I was friendly with Stefano Cundari, who was in [Italo disco group] Koto, and he didn’t really sell records in Italy. All his sales were in Japan, Germany or the States. We were playing his records in Italy, but in terms of what people wanted to buy, they wanted English or American records. It was only when you had a hit that people realised it came from Italy.
There were a few tracks that made it big overseas – I Like Chopin by Gazebo, Boys by Sabrina, Klein & MBO’s Dirty Talk. Would it be fair to say that retrospectively, people appreciate the Italian music of that period more than they do now?
For me, playing in the club, these sort of tracks were fillers. People wanted to hear Madonna or Michael Jackson. Everything else was for the start of the night, really just to get the night going. And now, of course, you hear something like Dolce Vita by Ryan Paris, and you think ‘wow, what a great record!’
You said that you started DJing in 1983. When did you make the transition to making music?
That wasn’t really until 1986. I started making remixes for [Italian label] Disco Magic, and a lot of bootleg recordings, which we would sell a thousand copies of, maybe 1,500 copies. We used to get a drum machine, and take a track that didn’t really have club drums on it, and give it a bit of a beat. If it was good enough, you would press up a few hundred copies, and that would give you the chance to buy more records for your collection.
And then one day, house music arrived from Chicago, and we thought, ‘wait a minute, this is something we should get involved in’. We could relate to it, we could spot the samples they were using. It was right up my alley. So we decided to give it a go.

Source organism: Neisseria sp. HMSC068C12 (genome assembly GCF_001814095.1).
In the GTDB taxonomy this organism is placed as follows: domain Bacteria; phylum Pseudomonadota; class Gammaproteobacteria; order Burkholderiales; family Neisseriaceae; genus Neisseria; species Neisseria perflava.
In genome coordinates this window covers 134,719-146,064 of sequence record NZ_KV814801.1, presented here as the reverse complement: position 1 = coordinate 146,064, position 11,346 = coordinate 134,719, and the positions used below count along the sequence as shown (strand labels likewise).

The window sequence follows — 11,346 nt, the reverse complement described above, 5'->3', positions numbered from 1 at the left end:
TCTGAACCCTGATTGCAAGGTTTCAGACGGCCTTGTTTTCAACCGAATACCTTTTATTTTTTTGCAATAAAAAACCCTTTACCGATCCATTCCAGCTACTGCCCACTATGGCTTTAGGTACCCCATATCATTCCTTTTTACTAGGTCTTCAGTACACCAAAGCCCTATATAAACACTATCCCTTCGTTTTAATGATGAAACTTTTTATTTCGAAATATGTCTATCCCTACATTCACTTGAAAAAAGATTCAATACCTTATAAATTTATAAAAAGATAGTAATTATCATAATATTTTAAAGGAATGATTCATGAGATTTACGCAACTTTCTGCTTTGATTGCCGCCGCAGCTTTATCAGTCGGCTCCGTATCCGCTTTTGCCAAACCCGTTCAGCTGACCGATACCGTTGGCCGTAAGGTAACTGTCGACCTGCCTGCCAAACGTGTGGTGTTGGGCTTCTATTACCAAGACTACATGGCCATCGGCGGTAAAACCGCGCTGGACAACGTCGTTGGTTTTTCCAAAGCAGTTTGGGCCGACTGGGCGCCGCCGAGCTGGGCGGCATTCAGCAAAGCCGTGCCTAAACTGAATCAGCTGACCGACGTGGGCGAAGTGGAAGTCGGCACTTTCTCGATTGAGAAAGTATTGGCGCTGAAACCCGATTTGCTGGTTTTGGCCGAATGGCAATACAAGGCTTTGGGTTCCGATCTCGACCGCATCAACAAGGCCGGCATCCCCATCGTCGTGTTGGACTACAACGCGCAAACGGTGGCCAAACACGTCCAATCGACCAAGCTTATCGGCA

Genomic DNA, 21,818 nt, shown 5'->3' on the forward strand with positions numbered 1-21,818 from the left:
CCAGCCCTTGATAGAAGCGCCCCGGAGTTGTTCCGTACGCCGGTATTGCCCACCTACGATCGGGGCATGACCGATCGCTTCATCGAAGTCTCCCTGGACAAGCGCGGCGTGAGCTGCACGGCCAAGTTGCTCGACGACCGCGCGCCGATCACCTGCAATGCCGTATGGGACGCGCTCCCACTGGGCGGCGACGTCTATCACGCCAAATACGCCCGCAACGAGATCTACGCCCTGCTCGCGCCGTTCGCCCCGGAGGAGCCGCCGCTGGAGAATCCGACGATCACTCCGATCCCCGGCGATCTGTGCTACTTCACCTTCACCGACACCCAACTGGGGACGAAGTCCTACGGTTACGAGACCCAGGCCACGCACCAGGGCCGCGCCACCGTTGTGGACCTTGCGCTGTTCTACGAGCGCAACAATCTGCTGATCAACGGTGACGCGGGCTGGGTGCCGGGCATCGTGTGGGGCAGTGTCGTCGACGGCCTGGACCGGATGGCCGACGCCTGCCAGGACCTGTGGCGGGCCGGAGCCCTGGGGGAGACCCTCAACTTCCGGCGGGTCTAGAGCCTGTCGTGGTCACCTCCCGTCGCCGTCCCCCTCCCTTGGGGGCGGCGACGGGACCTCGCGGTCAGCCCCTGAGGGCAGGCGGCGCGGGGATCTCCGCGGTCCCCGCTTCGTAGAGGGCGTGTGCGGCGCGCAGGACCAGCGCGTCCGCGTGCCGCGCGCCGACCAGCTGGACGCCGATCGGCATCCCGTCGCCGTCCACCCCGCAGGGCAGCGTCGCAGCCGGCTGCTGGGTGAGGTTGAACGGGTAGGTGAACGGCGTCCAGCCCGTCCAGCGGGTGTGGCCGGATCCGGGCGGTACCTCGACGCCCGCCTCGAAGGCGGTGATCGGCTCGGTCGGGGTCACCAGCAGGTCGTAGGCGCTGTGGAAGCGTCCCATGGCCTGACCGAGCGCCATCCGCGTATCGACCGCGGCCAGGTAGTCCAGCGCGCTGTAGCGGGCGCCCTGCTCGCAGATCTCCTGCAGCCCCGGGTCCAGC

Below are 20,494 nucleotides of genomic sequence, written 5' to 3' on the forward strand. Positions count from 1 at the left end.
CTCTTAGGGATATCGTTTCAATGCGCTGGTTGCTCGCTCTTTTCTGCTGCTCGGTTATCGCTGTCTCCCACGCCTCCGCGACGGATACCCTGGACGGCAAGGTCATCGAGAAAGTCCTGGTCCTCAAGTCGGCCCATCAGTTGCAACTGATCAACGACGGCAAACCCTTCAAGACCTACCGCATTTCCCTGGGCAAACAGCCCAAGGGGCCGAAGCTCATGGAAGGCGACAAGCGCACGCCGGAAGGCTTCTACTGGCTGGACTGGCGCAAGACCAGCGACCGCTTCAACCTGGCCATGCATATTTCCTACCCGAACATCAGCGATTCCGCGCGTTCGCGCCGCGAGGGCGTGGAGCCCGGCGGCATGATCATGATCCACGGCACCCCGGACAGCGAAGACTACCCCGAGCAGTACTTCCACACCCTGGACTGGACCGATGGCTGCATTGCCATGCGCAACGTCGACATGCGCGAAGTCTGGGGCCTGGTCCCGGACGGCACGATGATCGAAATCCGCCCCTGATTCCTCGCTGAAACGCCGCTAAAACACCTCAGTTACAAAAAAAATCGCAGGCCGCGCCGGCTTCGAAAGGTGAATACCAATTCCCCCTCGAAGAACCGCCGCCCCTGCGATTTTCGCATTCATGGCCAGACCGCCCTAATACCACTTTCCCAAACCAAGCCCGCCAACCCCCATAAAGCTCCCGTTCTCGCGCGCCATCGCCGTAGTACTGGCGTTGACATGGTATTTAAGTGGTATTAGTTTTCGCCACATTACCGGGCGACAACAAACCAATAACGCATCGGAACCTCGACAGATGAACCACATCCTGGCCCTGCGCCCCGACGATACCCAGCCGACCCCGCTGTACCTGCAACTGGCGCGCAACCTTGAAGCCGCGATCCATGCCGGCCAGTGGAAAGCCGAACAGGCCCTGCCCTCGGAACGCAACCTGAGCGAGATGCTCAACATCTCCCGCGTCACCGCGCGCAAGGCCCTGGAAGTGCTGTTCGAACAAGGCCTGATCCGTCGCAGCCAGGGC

I realised years later, when meeting people from Chicago like Marshall Jefferson, they were absolutely crazy about those Italo Disco records and were trying to emulate them, but they got it wrong, and made their own fantastic type of music. And then, we were trying to emulate what they did, and we came up with Black Box.
There was quite a good dance scene in Rimini back in the 80s; what was that like?
Rimini was the Italian Ibiza. I wasn’t DJing in Ibiza back then, that wasn’t until I had success. Plus, I was resident in the club in Italy, which gave me a wage, and while I was making records I was relying on that wage to carry on. They were open six days a week, winter and summer, so I didn’t really have the time to DJ anywhere else.
Actually, Ibiza was taken over by the Italians in the early 80s, and then they left because it became more expensive. After that, the tourist numbers started to drop, so that’s when they rebranded it for the English market. I remember in the late 80s, people would say that they ‘went to Ibiza, but it wasn’t any good’, so they went back to Rimini again.
Little did we know that the English were colonising Ibiza at the time. It was only after we had some success and went to play in Ibiza that I realised it was an English colony. I was the only Italian left.
You hit your stride from a production point of view pretty early on – with Numero Uno, Ride On Time, Airport 89?